Last Updated on September 17, 2019, by eNotes Editorial. Word Count: 451
Although it takes place in the bustling city of Rome and features a number of minor characters, Bernard Malamud’s “The Last Mohican” focuses on the development of a relationship between two characters in particular. It is the relationship between the two that drives the story above all else.
Fidelman can be read as something of a frustrating character, given his stubborn resistance to what Malamud implies through the figure of Susskind to be his true identity and moral responsibility. His resistance is also understandable, however, given the carefully constructed identity he has presented to the world up until his arrival in Rome. His initial suspicion of Susskind as being in search of a handout, and his assertion in their subsequent conversation that he feels no responsibility for his fellow man, are both subverted throughout the course of the work, as demonstrated by his increasing kindness toward and emotional investment in Susskind. He first gives the other man a dollar, later five dollars, and finally an overcoat. When Susskind steals Fidelman’s manuscript on Giotto and the pursuer becomes the pursued, Fidelman has come to realize that his desire to catch Susskind is not just about recovering his manuscript, but also about better understanding the truth that the other man has begun revealing to him. Over the course of his search, he passes through various settings and situations synonymous with the European Jewish ghetto in the post-war years. During this pursuit, he also encounters evidence of the recent war and the impact it has had on other Jewish people. The reader is led to assume that the final realization he experiences in Saint Peter’s Basilica is due to the lessons he learned while...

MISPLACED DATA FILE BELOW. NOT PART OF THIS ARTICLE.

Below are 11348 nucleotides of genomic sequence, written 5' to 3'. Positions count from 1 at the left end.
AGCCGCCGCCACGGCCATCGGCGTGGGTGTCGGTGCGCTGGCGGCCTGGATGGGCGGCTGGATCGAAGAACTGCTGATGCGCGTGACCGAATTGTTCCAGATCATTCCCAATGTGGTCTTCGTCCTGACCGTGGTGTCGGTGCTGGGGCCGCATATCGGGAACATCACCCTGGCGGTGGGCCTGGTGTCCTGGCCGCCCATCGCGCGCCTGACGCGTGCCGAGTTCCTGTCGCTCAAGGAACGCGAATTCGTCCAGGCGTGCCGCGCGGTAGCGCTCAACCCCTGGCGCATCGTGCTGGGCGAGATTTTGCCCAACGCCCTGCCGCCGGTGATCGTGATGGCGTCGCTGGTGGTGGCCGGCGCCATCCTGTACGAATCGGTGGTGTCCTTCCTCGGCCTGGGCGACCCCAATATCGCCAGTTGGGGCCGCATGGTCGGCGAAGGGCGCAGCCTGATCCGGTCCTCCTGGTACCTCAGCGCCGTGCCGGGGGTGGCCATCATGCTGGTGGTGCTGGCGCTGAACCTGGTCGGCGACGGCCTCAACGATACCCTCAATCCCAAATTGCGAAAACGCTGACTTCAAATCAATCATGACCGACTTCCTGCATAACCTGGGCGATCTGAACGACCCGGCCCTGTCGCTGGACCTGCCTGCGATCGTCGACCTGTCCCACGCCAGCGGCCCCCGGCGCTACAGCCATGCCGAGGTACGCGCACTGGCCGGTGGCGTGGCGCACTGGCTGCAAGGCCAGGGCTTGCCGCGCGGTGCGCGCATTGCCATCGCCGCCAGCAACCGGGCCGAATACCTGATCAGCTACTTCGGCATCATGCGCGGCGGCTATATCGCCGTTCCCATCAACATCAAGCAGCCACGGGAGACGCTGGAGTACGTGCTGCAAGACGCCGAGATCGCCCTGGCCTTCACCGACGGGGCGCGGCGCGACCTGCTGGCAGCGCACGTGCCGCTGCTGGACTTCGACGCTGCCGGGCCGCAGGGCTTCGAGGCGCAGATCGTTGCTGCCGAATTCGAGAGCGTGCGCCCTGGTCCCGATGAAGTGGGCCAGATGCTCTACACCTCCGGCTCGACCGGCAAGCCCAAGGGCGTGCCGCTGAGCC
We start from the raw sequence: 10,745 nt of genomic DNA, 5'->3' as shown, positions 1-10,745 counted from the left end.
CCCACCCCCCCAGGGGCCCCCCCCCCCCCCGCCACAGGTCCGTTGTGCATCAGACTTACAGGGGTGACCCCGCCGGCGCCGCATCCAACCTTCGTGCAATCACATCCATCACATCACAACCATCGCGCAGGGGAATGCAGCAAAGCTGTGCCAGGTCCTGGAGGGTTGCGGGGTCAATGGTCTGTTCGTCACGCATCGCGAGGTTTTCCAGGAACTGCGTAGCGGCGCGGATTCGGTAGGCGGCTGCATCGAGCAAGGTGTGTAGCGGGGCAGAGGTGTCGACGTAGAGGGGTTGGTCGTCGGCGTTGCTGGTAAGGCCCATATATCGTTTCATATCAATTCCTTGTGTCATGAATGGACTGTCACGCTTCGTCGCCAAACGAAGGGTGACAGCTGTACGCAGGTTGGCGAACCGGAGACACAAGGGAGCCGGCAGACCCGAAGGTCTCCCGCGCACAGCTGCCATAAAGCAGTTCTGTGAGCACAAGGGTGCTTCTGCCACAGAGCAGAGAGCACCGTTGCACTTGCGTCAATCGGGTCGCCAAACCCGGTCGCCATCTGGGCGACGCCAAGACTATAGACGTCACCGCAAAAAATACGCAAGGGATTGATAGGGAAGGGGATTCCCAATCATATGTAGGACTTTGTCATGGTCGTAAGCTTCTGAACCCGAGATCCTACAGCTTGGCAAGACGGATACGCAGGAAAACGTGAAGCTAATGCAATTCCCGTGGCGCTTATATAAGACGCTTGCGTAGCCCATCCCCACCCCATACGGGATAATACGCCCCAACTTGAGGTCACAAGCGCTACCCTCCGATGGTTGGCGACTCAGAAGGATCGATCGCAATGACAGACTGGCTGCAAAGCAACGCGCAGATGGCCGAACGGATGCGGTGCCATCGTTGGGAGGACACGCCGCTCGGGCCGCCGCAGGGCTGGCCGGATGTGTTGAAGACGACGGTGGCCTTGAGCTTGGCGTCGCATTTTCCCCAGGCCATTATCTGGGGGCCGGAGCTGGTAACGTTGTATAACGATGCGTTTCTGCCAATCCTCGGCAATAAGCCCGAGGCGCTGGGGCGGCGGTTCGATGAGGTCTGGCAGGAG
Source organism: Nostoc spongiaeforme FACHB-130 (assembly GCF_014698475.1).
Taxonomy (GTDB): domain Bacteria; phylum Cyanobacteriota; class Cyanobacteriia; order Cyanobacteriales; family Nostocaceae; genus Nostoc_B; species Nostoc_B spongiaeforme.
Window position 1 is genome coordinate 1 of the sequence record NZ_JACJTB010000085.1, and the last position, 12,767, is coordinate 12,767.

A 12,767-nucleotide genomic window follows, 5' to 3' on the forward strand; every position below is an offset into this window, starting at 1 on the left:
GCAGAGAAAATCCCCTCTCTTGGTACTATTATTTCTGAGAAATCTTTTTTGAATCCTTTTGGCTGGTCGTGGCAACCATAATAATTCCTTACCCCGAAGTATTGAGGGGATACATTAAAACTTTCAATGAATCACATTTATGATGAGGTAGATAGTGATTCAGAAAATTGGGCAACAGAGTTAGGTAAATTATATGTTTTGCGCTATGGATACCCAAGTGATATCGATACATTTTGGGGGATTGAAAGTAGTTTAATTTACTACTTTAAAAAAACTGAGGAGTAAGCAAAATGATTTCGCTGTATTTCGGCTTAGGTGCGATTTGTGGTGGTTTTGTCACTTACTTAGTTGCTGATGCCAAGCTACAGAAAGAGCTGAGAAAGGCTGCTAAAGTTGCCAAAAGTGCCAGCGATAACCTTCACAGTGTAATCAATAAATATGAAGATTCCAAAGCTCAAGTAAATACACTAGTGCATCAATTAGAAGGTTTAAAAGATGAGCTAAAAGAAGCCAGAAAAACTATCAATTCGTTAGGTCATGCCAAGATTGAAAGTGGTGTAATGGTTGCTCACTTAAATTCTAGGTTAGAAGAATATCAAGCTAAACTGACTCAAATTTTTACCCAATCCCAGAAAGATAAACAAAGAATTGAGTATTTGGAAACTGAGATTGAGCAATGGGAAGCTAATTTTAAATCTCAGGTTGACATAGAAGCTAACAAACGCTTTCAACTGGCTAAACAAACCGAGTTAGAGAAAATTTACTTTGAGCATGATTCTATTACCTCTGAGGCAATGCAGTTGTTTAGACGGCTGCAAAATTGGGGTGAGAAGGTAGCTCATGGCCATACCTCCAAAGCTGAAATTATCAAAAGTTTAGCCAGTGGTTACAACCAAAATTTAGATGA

(The entire section contains 451 words.)
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